The author of this book is a professor of mathematics at the University of Washington and is well-known for his discoveries in number theory, in particular in hyperelliptic and elliptic curve cryptography. However, only about one sixth of the book is devoted to mathematics and mathematics education, even when the author’s opinions are extremely interesting concerning the conflict between the greatest security and greater efficiency in cryptography, as well as his views of undergraduate education and the proportion of computer learning there (the discussions deserve to be completed as articles on the author’s personal web page http://www.math.washington.edu/~koblitz/).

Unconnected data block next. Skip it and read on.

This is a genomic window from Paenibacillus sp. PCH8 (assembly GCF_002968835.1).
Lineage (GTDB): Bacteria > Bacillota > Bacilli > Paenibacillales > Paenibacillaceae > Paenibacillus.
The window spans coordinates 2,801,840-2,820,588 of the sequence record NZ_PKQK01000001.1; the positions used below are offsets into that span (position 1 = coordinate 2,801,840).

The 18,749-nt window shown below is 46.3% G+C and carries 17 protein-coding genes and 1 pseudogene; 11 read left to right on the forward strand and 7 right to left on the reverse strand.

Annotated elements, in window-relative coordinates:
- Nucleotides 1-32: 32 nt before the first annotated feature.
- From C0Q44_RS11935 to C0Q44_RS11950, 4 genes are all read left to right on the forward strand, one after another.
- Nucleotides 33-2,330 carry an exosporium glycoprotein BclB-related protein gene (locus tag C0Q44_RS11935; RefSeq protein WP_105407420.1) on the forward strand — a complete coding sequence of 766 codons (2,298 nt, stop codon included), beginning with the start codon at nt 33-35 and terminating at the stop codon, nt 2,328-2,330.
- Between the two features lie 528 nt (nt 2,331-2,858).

The main part of the book is concerned with Koblitz’s rebellious student years at Harvard and Princeton, his participation in student leftist activities and primarily with the travels all over the world made together with his wife Ann Hibner Koblitz. She wrote the famous biography of Sofia Kovalevskaia and from the book’s royalties founded the Kovalevskaia Prize supporting scientific activities of women from many mathematically less developed countries. The author’s interesting impressions and experiences covering the scientific and cultural conditions and mathematics education in the Soviet Union, Vietnam and Middle and South American countries over the last 30 years are extremely attractive reading, especially for older readers able to compare their own knowledge with the experience of the author and his wife. Moreover, many aspects of American academic life are described at length and would certainly spark the reader’s interest even in the case of non-mathematicians.